Online repetitive transcranial magnetic stimulation during working memory in younger and older adults: A randomized within-subject comparison.


Working memory is the ability to perform mental operations on information that is stored in a flexible, limited capacity buffer. The ability to manipulate information in working memory is central to many aspects of human cognition, but also declines with healthy aging. Given the profound importance of such working memory manipulation abilities, there is a concerted effort towards developing approaches to improve them. The current study tested the capacity to enhance working memory manipulation with online repetitive transcranial magnetic stimulation in healthy young and older adults. Online high frequency (5Hz) repetitive transcranial magnetic stimulation was applied over the left dorsolateral prefrontal cortex to test the hypothesis that active repetitive transcranial magnetic stimulation would lead to significant improvements in memory recall accuracy compared to sham stimulation, and that these effects would be most pronounced in working memory manipulation conditions with the highest cognitive demand in both young and older adults. Repetitive transcranial magnetic stimulation was applied while participants were performing a delayed response alphabetization task with three individually-titrated levels of difficulty. The left dorsolateral prefrontal cortex was identified by combining electric field modeling to individualized functional magnetic resonance imaging activation maps and was targeted during the experiment using stereotactic neuronavigation with real-time robotic guidance, allowing optimal coil placement during the stimulation. As no accuracy differences were found between young and older adults, the results from both groups were collapsed. Subsequent analyses revealed that active stimulation significantly increased accuracy relative to sham stimulation, but only for the hardest condition. These results point towards further investigation of repetitive transcranial magnetic stimulation for memory enhancement focusing on high difficulty conditions as those most likely to exhibit benefits.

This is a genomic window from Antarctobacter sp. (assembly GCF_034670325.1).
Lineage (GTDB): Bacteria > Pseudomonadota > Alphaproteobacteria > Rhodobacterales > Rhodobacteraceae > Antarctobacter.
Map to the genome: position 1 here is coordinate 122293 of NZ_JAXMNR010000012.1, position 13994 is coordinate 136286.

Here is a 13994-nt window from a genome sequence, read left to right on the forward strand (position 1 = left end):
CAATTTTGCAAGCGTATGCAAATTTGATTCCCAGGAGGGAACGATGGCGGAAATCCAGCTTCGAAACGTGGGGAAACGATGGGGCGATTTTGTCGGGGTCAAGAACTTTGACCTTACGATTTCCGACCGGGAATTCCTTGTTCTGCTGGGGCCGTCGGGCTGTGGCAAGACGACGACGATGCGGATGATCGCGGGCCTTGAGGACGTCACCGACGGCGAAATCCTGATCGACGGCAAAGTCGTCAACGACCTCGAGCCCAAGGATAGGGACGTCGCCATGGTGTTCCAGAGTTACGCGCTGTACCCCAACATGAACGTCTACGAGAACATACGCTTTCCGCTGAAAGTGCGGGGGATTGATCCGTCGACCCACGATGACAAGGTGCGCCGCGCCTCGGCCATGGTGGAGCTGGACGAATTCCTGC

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Publication Info

Beynel, L, SW Davis, CA Crowell, SA Hilbig, W Lim, D Nguyen, H Palmer, A Brito, et al. (2019). Online repetitive transcranial magnetic stimulation during working memory in younger and older adults: A randomized within-subject comparison. PloS one, 14(3). p. e0213707. 10.1371/journal.pone.0213707 Retrieved from

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Simon Wilton Davis

Associate Professor in Neurology

My research centers around the use of structural and functional imaging measures to study the shifts in network architecture in the aging brain. I am specifically interested in changes in how changes in structural and functional connectivity associated with aging impact the semantic retrieval of word or fact knowledge. Currently this involves asking why older adults have particular difficulty in certain kinds of semantic retrieval, despite the fact that vocabularies and knowledge stores typically improve with age.